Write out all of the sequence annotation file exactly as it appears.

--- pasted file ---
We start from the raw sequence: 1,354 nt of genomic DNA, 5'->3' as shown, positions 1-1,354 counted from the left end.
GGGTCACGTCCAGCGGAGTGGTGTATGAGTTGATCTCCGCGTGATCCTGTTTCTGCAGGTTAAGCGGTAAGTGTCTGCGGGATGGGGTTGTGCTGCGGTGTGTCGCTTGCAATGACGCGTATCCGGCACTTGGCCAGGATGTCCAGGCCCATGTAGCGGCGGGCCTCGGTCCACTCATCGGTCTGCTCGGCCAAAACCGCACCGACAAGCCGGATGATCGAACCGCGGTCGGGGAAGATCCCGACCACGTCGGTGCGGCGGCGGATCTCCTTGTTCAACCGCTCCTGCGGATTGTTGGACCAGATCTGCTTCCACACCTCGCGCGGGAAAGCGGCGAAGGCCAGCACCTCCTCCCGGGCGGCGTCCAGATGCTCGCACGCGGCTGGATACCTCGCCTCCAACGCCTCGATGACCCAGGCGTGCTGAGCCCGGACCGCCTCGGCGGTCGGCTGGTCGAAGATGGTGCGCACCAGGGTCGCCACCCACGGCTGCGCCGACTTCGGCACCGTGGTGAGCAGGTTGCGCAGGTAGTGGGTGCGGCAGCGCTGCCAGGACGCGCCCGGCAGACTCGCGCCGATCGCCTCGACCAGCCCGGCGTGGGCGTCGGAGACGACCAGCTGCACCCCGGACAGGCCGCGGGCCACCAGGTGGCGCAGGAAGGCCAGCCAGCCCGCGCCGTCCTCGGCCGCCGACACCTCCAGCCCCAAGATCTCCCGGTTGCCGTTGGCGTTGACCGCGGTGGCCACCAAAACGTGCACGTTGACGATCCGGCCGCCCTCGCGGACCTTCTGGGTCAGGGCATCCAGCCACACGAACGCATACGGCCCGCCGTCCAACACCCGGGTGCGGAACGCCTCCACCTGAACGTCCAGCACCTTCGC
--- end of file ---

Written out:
We start from the raw sequence: 1,354 nt of genomic DNA, 5'->3' as shown, positions 1-1,354 counted from the left end.
GGGTCACGTCCAGCGGAGTGGTGTATGAGTTGATCTCCGCGTGATCCTGTTTCTGCAGGTTAAGCGGTAAGTGTCTGCGGGATGGGGTTGTGCTGCGGTGTGTCGCTTGCAATGACGCGTATCCGGCACTTGGCCAGGATGTCCAGGCCCATGTAGCGGCGGGCCTCGGTCCACTCATCGGTCTGCTCGGCCAAAACCGCACCGACAAGCCGGATGATCGAACCGCGGTCGGGGAAGATCCCGACCACGTCGGTGCGGCGGCGGATCTCCTTGTTCAACCGCTCCTGCGGATTGTTGGACCAGATCTGCTTCCACACCTCGCGCGGGAAAGCGGCGAAGGCCAGCACCTCCTCCCGGGCGGCGTCCAGATGCTCGCACGCGGCTGGATACCTCGCCTCCAACGCCTCGATGACCCAGGCGTGCTGAGCCCGGACCGCCTCGGCGGTCGGCTGGTCGAAGATGGTGCGCACCAGGGTCGCCACCCACGGCTGCGCCGACTTCGGCACCGTGGTGAGCAGGTTGCGCAGGTAGTGGGTGCGGCAGCGCTGCCAGGACGCGCCCGGCAGACTCGCGCCGATCGCCTCGACCAGCCCGGCGTGGGCGTCGGAGACGACCAGCTGCACCCCGGACAGGCCGCGGGCCACCAGGTGGCGCAGGAAGGCCAGCCAGCCCGCGCCGTCCTCGGCCGCCGACACCTCCAGCCCCAAGATCTCCCGGTTGCCGTTGGCGTTGACCGCGGTGGCCACCAAAACGTGCACGTTGACGATCCGGCCGCCCTCGCGGACCTTCTGGGTCAGGGCATCCAGCCACACGAACGCATACGGCCCGCCGTCCAACACCCGGGTGCGGAACGCCTCCACCTGAACGTCCAGCACCTTCGC